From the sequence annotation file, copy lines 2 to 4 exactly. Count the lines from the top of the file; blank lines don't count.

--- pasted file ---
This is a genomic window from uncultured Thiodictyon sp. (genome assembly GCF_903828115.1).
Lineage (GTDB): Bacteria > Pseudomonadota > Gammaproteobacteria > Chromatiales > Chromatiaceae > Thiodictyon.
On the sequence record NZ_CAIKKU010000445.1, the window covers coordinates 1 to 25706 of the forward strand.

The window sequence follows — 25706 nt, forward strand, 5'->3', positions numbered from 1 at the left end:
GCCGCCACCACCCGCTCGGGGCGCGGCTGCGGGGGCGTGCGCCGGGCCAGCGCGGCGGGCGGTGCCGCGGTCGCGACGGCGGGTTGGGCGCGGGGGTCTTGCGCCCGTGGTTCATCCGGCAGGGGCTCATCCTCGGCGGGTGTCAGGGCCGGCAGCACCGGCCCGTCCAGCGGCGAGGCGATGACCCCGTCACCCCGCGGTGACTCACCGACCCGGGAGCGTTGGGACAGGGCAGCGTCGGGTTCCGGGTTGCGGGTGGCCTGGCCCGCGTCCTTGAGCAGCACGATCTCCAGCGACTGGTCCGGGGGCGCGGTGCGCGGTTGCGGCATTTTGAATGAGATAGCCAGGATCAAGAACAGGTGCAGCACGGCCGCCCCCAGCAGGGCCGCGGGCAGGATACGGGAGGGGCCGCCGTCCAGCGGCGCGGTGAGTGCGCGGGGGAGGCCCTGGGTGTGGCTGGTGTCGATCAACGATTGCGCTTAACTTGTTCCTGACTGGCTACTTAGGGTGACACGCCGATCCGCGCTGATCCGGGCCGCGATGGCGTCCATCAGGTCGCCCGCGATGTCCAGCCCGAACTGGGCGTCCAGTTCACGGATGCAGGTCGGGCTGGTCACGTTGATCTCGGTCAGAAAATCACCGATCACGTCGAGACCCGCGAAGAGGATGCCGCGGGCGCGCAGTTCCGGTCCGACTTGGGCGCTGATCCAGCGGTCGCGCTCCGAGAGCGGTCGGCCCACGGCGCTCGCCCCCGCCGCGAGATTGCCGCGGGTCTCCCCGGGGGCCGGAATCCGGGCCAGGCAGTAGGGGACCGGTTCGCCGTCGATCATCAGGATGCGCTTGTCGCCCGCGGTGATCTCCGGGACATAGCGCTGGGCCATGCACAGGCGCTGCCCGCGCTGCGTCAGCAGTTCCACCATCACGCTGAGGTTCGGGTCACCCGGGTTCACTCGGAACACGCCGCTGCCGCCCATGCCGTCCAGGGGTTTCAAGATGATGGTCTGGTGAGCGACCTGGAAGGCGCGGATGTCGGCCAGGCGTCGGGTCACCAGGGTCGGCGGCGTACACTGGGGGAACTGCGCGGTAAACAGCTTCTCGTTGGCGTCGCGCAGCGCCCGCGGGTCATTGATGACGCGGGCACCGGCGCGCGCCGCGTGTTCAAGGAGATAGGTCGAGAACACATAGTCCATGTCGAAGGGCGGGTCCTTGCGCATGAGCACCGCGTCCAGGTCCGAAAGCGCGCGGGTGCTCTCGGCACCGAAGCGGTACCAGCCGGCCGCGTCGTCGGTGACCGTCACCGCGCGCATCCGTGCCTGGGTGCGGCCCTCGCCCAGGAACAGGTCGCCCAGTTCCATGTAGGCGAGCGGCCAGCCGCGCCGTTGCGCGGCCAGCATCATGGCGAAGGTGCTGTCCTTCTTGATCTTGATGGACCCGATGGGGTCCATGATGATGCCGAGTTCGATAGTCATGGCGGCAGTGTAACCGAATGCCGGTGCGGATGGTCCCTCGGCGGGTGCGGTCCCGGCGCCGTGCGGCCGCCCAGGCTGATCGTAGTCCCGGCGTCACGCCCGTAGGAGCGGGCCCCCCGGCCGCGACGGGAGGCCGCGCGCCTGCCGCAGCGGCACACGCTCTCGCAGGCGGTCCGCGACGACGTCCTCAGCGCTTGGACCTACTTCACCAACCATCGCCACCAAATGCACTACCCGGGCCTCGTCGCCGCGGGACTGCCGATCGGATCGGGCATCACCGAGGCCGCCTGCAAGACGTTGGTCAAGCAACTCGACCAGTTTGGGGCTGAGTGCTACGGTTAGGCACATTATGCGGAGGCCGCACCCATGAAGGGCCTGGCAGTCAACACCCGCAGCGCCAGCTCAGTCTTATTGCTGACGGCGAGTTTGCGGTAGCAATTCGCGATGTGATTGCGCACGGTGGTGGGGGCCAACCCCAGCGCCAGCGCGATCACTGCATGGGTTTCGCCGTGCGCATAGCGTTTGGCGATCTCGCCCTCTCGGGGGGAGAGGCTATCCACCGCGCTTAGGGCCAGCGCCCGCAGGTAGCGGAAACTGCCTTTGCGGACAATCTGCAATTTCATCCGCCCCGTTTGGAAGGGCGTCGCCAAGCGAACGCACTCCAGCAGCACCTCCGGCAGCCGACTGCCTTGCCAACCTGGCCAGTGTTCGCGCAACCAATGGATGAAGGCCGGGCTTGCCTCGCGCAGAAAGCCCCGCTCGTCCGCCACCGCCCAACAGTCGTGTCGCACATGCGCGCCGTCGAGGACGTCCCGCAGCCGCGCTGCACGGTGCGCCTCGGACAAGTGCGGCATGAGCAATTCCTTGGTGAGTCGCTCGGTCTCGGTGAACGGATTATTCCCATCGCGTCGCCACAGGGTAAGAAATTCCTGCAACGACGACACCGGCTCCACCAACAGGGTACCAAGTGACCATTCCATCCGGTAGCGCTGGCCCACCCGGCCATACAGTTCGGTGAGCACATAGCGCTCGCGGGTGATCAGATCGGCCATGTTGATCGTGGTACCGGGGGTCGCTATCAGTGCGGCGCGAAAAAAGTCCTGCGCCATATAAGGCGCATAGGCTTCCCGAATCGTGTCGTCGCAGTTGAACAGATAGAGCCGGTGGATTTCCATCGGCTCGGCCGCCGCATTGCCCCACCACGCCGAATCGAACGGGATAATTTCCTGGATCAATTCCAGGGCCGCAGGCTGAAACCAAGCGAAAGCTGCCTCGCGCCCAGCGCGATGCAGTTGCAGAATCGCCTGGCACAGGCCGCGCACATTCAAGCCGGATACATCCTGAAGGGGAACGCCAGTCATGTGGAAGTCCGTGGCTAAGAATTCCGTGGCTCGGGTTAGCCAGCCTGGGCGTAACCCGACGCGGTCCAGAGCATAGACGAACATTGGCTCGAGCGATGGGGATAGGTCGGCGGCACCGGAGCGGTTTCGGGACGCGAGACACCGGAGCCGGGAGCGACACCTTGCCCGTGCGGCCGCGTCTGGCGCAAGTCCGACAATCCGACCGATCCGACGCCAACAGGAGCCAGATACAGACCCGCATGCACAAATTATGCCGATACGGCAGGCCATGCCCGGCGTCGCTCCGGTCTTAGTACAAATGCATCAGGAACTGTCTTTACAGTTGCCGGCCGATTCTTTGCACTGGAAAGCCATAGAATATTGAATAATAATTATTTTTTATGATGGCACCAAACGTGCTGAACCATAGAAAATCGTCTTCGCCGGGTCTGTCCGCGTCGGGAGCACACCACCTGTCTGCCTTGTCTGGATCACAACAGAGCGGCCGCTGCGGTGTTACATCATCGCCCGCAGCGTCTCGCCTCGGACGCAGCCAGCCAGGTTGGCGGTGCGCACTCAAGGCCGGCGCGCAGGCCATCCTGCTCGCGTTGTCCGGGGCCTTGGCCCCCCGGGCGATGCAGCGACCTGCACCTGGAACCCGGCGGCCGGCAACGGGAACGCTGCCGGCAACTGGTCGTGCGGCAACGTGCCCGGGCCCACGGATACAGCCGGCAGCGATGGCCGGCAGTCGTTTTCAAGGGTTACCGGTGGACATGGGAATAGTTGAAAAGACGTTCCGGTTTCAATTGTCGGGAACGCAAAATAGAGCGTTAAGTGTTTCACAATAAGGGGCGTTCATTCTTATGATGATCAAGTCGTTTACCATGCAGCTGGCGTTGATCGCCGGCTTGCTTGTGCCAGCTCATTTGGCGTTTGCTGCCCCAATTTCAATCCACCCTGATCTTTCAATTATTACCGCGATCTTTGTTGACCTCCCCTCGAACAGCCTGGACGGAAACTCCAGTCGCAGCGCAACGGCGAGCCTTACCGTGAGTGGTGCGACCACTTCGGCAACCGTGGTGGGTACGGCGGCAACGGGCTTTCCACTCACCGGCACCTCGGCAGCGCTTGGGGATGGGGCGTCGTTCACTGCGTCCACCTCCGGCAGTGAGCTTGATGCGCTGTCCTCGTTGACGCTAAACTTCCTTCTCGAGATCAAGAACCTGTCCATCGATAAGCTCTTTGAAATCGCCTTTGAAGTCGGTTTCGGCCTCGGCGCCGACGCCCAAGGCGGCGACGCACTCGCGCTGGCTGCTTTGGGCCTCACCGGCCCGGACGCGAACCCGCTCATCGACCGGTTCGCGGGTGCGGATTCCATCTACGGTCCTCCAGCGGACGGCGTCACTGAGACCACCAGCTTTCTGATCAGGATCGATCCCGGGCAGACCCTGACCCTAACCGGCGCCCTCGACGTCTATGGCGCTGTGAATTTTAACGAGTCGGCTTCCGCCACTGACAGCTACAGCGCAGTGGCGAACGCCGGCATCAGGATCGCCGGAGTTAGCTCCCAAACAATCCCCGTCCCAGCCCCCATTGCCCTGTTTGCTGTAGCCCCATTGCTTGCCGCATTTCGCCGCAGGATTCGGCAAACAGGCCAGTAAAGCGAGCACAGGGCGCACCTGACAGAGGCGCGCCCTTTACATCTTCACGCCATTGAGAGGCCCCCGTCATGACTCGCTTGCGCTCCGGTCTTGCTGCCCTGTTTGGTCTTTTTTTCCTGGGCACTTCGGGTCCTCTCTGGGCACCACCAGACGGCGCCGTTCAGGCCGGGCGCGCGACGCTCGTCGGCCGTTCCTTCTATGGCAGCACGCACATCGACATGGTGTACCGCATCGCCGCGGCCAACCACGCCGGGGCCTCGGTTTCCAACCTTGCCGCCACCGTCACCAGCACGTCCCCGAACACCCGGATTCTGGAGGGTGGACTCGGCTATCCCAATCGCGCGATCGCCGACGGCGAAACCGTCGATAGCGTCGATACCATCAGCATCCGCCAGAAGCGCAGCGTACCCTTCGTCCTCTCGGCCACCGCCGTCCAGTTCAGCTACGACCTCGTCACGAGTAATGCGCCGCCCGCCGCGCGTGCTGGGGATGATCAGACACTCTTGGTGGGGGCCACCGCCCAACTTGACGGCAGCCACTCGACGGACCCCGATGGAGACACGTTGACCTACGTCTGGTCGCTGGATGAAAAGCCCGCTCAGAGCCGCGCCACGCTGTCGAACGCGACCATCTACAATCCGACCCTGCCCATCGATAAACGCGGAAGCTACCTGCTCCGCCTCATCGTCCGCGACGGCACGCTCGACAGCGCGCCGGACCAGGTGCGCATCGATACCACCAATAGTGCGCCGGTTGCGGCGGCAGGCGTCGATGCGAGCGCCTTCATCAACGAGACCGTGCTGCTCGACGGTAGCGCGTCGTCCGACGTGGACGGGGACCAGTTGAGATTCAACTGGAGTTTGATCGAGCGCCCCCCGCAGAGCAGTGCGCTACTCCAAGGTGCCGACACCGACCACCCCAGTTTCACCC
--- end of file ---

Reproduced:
Lineage (GTDB): Bacteria > Pseudomonadota > Gammaproteobacteria > Chromatiales > Chromatiaceae > Thiodictyon.
On the sequence record NZ_CAIKKU010000445.1, the window covers coordinates 1 to 25706 of the forward strand.

The window sequence follows — 25706 nt, forward strand, 5'->3', positions numbered from 1 at the left end: